Holzmann: Costa Mesa Mental Health Campus Key to Solving OC Homelessness

Fairview Developmental Center was opened in 1959 to care for individuals with developmental disabilities. The initial bed capacity was for over 2,600 residents. At its peak in the 1960’s it housed over 2,700 people on a campus of over 750 acres. In 1979, most of that land was turned over to the City of Costa Mesa and a 36 hole golf course and housing were built.

Today, the Center covers 114 acres* with over 50 buildings including residential, medical treatment, an auditorium, training centers, offices and administration. There are now approximately 235 residents.

California’s developmental centers have been drawing down since the 1970’s. In May of 2015 Governor Brown proposed that Fairview be closed by 2021 and the residents placed in group homes.

But we have a much greater crisis at hand; the lack of mental health care and homeless care.

Orange County is in the midst of a mental health care crisis. Since 1995 we have lost over 65% of our acute mental health care beds. We have gone from over 1,200 beds to approximately 450 beds while the county population has grown by 35%. Orange County ranks last in California’s urban counties in beds per capita, and yet we live in one of the wealthiest places on earth. We are heading in the wrong direction. Our law enforcement has become the front line in mental health crisis while our emergency rooms are overwhelmed. These are the most expensive forms of treatment and do nothing to improve outcomes in the individual.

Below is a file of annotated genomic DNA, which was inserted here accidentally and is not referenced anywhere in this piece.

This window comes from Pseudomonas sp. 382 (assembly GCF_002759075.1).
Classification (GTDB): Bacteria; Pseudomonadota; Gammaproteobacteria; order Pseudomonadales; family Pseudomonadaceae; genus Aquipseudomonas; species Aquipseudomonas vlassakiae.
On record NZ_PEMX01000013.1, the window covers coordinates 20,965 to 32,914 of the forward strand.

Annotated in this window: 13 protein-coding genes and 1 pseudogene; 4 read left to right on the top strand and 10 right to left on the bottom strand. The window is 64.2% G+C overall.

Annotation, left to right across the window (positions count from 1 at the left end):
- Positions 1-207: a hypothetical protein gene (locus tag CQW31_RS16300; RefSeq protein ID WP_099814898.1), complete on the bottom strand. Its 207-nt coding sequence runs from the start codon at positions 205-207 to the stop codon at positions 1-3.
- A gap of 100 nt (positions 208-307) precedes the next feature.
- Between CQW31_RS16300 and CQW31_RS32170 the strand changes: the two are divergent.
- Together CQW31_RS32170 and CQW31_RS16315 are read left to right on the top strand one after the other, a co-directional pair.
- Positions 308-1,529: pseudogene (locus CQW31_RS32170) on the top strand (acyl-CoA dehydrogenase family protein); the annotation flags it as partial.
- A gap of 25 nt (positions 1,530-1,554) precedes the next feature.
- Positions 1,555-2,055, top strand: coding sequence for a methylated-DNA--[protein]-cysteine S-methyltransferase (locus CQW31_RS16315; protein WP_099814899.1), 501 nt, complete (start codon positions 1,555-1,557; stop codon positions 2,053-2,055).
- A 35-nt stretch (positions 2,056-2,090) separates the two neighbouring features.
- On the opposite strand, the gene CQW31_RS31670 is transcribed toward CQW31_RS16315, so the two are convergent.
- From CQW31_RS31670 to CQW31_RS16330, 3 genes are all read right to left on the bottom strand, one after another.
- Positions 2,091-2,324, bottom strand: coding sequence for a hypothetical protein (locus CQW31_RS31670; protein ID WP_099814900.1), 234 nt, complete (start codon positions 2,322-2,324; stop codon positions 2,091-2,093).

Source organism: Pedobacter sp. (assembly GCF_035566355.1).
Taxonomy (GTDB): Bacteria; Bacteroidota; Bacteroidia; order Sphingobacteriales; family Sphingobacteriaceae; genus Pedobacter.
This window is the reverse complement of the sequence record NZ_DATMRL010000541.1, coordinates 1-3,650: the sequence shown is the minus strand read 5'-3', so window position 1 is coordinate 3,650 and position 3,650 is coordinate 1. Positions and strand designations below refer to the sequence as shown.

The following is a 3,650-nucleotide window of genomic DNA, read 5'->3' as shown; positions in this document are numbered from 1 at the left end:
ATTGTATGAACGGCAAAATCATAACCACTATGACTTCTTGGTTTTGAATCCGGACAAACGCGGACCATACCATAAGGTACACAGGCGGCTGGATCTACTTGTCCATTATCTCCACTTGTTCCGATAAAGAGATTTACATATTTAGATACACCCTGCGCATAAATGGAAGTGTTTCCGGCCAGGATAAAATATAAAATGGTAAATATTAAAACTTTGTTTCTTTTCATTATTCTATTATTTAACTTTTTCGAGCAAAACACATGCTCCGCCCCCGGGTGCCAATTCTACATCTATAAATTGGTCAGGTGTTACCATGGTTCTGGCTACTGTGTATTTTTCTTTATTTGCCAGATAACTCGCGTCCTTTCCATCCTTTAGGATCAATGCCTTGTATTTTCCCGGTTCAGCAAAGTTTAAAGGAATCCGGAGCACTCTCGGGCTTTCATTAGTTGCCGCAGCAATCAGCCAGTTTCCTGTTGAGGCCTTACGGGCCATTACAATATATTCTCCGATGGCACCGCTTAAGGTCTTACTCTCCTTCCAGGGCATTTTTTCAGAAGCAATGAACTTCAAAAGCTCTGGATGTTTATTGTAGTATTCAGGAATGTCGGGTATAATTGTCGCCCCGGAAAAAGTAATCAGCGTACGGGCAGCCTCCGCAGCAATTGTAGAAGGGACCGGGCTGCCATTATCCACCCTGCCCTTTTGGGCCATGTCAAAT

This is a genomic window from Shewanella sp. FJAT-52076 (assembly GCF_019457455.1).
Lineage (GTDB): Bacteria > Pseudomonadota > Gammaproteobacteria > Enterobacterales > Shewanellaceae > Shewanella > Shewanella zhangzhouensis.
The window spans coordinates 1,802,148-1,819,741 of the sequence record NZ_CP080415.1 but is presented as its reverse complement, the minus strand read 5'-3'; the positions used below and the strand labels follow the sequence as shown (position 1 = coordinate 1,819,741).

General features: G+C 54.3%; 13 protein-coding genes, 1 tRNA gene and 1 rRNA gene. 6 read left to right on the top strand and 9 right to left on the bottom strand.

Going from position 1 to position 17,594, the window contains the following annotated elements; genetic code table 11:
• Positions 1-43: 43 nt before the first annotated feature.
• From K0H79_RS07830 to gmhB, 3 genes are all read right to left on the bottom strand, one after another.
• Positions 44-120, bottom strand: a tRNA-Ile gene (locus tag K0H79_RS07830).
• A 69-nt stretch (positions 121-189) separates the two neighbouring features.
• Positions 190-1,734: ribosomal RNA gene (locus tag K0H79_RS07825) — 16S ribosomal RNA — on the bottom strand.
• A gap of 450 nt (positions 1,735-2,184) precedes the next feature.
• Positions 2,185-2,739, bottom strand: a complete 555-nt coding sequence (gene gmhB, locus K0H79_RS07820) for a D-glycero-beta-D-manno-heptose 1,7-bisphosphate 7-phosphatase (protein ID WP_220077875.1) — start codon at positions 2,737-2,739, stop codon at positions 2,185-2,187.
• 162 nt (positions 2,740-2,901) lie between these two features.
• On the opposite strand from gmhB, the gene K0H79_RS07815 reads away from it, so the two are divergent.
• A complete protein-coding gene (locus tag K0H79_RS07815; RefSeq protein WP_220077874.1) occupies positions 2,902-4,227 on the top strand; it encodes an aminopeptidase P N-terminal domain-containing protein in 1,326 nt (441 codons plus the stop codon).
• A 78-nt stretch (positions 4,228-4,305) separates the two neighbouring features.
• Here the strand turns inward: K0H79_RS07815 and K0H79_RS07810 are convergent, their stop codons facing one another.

Half of the population will experience a mental health crisis in their lifetimes. This includes depression, anxiety and a range of other disorders. 6% of our population has an incapacitating mental illness that affects themselves or their loved ones. In Orange County that means 192,000 people. Most of those living with mental illness live at home and could benefit from recovery support services.

But mental illnesses in crisis are serious medical illnesses just like heart disease or cancer or diabetes. And when there is a crisis individuals need treatment and support immediately.

This often doesn’t happen for mental health emergencies. Because of the shortage of beds, patients often wait for 24-36 hours in the emergency room, sometimes under restraint, and then must be transported to a mental health care facility. Some hospitals have dedicated psychiatric units. Many do not.

Treatment itself is triage. Because there are not enough beds and because of cost pressures, diagnosis is swift. Medication is dispensed and the patient is released as quickly as possible, often to the streets or an unprepared family. The individual is at their weakest point and yet they are sent home with a prescription(s) and told to make an appointment with a psychiatrist. This often doesn’t happen. And so the revolving door is set in motion. And every time a crisis happens, the odds against recovery increase.

Many of our homeless have mental illness. Our jails and prisons are our largest and most expensive mental health warehouses. The sad fact is that treatment is scarce in jail and so the revolving door continues to spin.

We have to do better. In what other form of health care would we tolerate doing the same thing over and over again and expecting a different outcome? We have a tremendous opportunity sitting in front of us.

Fairview has a combination of facilities to house a game changing mental health center. It has residences. It has treatment centers. It has the administrative and therapeutic facilities to support psychiatrists, therapists, counselors, case workers, services, and training.